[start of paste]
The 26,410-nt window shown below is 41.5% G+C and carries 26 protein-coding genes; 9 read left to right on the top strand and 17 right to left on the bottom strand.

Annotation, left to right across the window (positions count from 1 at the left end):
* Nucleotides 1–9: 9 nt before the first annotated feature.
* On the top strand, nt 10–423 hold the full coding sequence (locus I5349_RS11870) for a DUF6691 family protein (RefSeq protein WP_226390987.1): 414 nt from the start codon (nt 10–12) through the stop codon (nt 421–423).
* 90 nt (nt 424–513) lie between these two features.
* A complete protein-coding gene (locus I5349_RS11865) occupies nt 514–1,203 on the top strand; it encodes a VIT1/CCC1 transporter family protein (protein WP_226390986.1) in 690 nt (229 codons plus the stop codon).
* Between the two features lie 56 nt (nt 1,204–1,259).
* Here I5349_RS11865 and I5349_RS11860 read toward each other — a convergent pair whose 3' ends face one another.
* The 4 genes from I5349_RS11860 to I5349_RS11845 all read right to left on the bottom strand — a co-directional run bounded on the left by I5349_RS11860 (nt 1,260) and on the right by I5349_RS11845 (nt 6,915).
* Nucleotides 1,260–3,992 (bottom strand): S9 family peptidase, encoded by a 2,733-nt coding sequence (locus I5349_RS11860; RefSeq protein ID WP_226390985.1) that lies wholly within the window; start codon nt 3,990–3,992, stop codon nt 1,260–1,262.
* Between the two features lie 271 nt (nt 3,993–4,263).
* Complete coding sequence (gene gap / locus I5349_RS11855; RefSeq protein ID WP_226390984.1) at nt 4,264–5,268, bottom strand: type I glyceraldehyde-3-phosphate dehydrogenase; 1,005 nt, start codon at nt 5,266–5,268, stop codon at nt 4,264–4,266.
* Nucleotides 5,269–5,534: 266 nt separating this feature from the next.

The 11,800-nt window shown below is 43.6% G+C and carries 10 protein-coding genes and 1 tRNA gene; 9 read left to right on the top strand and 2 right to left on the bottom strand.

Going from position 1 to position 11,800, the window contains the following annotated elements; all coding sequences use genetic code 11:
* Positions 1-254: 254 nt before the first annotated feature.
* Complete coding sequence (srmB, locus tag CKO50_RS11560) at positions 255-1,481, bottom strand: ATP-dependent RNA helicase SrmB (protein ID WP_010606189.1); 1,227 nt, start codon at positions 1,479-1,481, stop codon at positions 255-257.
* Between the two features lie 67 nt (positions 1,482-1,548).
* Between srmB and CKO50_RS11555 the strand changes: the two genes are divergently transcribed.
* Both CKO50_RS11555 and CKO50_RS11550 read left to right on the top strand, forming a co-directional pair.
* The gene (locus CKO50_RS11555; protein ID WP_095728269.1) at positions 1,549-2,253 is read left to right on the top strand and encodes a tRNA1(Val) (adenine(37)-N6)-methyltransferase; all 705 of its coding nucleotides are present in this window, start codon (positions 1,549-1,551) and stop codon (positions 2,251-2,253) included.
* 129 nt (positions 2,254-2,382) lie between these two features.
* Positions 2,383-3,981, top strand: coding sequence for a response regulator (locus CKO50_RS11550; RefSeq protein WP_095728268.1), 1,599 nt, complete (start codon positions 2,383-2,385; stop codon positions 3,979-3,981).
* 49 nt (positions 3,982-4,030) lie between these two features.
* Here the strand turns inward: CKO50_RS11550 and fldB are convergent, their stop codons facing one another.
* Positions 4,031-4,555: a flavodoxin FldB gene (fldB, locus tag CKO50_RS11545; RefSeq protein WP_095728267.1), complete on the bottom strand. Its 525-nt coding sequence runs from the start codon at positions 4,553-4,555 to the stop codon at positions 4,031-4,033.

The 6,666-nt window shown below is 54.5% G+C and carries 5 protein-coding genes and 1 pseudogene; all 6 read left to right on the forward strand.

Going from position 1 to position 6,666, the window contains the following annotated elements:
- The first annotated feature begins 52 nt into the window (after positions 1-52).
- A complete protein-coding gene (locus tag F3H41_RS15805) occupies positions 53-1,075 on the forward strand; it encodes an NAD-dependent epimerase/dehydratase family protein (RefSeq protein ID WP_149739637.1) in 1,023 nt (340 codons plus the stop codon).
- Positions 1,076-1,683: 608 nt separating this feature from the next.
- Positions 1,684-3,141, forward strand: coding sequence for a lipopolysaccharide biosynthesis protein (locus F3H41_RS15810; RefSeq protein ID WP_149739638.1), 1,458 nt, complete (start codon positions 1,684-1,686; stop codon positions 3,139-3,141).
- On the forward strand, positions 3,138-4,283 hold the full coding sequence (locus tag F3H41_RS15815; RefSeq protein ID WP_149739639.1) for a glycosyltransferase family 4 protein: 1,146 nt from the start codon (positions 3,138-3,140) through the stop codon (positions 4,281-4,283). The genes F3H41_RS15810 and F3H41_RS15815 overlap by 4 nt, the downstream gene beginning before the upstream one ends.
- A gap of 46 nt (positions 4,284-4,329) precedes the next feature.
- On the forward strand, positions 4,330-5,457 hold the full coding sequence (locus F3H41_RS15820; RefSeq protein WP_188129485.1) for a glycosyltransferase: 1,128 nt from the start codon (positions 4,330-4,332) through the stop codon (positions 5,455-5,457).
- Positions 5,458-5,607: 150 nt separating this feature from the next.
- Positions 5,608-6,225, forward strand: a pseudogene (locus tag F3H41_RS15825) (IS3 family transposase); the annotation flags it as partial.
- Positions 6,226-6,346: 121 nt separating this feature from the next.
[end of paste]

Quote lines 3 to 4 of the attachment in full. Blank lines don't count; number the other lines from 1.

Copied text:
* Nucleotides 1–9: 9 nt before the first annotated feature.
* On the top strand, nt 10–423 hold the full coding sequence (locus I5349_RS11870) for a DUF6691 family protein (RefSeq protein WP_226390987.1): 414 nt from the start codon (nt 10–12) through the stop codon (nt 421–423).